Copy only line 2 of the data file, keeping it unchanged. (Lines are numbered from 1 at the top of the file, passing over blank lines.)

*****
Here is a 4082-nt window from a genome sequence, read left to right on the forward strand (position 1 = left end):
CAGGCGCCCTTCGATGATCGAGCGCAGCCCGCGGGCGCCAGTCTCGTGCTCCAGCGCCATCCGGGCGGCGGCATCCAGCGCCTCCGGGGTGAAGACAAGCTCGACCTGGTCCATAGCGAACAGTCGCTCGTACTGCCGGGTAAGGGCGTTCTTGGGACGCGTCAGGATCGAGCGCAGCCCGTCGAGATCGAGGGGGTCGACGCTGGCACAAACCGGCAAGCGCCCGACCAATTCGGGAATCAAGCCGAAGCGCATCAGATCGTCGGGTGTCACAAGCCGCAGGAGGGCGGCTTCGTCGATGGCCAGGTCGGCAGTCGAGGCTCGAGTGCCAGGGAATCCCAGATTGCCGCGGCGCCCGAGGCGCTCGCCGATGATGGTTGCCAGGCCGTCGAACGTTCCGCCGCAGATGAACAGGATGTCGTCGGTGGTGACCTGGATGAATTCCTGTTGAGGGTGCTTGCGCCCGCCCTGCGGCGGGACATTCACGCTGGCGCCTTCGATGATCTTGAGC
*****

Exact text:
CAGGCGCCCTTCGATGATCGAGCGCAGCCCGCGGGCGCCAGTCTCGTGCTCCAGCGCCATCCGGGCGGCGGCATCCAGCGCCTCCGGGGTGAAGACAAGCTCGACCTGGTCCATAGCGAACAGTCGCTCGTACTGCCGGGTAAGGGCGTTCTTGGGACGCGTCAGGATCGAGCGCAGCCCGTCGAGATCGAGGGGGTCGACGCTGGCACAAACCGGCAAGCGCCCGACCAATTCGGGAATCAAGCCGAAGCGCATCAGATCGTCGGGTGTCACAAGCCGCAGGAGGGCGGCTTCGTCGATGGCCAGGTCGGCAGTCGAGGCTCGAGTGCCAGGGAATCCCAGATTGCCGCGGCGCCCGAGGCGCTCGCCGATGATGGTTGCCAGGCCGTCGAACGTTCCGCCGCAGATGAACAGGATGTCGTCGGTGGTGACCTGGATGAATTCCTGTTGAGGGTGCTTGCGCCCGCCCTGCGGCGGGACATTCACGCTGGCGCCTTCGATGATCTTGAGC